We love the idea of Blitzscaling — rapidly growing your business to market dominance and crushing the competition — and for AirBnB, PayPal and LinkedIn it’s been the right thing to do. But if there are no rules to Blitzscaling, how do you know if it’s the right approach to grow your business?  Here’s what Blitzscaling’s resident guru Reid Hoffman had to say to Harvard Business Review:

Sometimes freedom from normal rules is what gives you competitive advantage. For example, if we had understood how pernicious credit card fraud and chargebacks were in the early days at PayPal, I’m not sure we would have believed that such a service could be successful. We didn’t realize how staggering the losses could be. All the banking people knew the rules—you had to protect against fraud first. That prevented them from trying anything that looked remotely like PayPal. Our ignorance allowed us to build something fast, but then of course we had to fix it on the run, because we were already in the minefield. Most critics thought we were losing so much money in 2000 because of our customer acquisition bonuses. But that wasn’t the case. The industry’s average customer-acquisition cost through advertising was around $40. So when we gave customers who recommended a friend 10 bucks and gave the new customer 10 bucks, we were cutting costs in half. Why depend on heuristics rather than rules? Because you’re looking for an edge that distinguishes you from other competitors, who are following conventional wisdom. That’s not to say that there aren’t rules. Don’t allow anyone to embezzle your money. That’s a rule. But it doesn’t give anyone a competitive edge.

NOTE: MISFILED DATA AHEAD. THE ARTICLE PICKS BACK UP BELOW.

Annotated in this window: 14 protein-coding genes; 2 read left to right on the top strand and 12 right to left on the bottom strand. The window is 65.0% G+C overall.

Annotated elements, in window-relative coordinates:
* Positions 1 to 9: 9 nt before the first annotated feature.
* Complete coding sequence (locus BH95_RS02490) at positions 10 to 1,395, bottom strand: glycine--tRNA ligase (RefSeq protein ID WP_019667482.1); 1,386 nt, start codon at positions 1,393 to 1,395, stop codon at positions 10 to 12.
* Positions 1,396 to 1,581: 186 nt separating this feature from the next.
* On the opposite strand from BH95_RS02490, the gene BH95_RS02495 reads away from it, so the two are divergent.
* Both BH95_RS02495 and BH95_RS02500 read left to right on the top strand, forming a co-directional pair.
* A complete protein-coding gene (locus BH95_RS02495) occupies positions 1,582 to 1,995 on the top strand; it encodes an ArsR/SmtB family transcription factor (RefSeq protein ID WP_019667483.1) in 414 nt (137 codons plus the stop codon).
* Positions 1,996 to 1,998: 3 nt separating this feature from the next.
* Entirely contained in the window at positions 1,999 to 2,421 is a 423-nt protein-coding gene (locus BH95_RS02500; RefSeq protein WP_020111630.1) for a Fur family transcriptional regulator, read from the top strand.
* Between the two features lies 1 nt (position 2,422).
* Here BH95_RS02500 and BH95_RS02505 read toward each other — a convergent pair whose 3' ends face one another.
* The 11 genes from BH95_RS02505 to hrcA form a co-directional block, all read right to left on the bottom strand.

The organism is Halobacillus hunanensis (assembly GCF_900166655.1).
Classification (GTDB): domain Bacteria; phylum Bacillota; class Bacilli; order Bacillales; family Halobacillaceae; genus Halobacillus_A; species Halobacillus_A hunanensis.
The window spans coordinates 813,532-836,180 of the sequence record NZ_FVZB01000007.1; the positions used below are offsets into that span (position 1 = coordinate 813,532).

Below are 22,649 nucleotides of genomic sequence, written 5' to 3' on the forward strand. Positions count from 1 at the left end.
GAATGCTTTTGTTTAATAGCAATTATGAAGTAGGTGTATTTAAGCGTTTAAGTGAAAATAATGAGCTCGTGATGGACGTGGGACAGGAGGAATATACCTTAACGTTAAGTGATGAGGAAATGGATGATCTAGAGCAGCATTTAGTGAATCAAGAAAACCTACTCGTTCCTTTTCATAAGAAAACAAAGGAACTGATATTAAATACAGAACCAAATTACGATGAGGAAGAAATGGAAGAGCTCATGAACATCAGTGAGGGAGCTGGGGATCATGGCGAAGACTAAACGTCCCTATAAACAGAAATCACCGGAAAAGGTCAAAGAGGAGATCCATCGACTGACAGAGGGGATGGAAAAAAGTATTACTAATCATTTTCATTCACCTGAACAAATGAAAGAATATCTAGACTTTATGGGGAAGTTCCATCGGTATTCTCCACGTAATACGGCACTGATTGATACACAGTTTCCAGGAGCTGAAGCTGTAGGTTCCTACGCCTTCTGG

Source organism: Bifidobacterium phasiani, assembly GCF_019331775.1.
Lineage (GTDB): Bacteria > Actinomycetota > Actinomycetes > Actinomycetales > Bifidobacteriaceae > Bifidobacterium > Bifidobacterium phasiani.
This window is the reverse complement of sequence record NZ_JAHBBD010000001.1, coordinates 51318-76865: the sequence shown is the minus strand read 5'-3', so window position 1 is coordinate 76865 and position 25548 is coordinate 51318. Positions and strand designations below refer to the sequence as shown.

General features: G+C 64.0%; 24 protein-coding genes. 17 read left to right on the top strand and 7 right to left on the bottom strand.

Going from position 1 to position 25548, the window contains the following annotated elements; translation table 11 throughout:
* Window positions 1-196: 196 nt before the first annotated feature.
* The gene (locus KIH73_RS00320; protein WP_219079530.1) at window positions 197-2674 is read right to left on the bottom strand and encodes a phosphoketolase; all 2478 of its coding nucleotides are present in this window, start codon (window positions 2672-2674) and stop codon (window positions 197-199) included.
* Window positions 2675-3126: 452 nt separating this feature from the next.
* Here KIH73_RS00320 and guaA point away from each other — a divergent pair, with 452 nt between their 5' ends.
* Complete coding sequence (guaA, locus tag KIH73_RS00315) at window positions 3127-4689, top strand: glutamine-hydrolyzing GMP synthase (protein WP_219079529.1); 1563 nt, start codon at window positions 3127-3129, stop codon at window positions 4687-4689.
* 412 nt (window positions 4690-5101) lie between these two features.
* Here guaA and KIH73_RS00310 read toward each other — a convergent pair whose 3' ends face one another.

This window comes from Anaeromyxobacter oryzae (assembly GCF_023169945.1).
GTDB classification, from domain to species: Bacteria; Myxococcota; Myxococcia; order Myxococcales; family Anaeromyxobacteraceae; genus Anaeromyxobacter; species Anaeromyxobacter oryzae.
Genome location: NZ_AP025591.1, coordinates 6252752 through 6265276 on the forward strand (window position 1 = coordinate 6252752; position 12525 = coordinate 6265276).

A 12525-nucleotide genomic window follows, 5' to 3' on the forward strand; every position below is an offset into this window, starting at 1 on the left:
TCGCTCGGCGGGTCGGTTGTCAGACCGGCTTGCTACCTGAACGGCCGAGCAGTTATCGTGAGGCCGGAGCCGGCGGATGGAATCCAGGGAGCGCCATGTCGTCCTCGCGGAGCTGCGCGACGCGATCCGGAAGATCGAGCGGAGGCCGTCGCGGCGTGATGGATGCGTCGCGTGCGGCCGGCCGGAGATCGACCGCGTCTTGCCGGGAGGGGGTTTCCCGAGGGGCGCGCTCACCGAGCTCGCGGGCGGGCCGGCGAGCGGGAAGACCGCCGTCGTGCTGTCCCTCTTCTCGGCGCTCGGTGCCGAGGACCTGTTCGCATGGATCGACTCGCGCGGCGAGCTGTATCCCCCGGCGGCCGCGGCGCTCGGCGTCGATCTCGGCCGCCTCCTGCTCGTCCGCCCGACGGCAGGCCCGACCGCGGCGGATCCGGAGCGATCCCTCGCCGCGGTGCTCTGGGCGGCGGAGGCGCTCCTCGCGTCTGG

Reid Hoffman

Read more in Harvard Business Review’s inverview with blitzscaling guru Reid Hoffman  —  https://hbr.org/2016/04/blitzscaling

Learn more in this Boost.ai interview with co-author Chris Yeh
— https://youtu.be/5g2SC8_c1rk

Go deeper in this series of videos on blitzscaling from Greylock Partners
— https://www.youtube.com/channel/UCZ7x7yDBbEFCGztD8BYvRhA

Buy the book on Amazon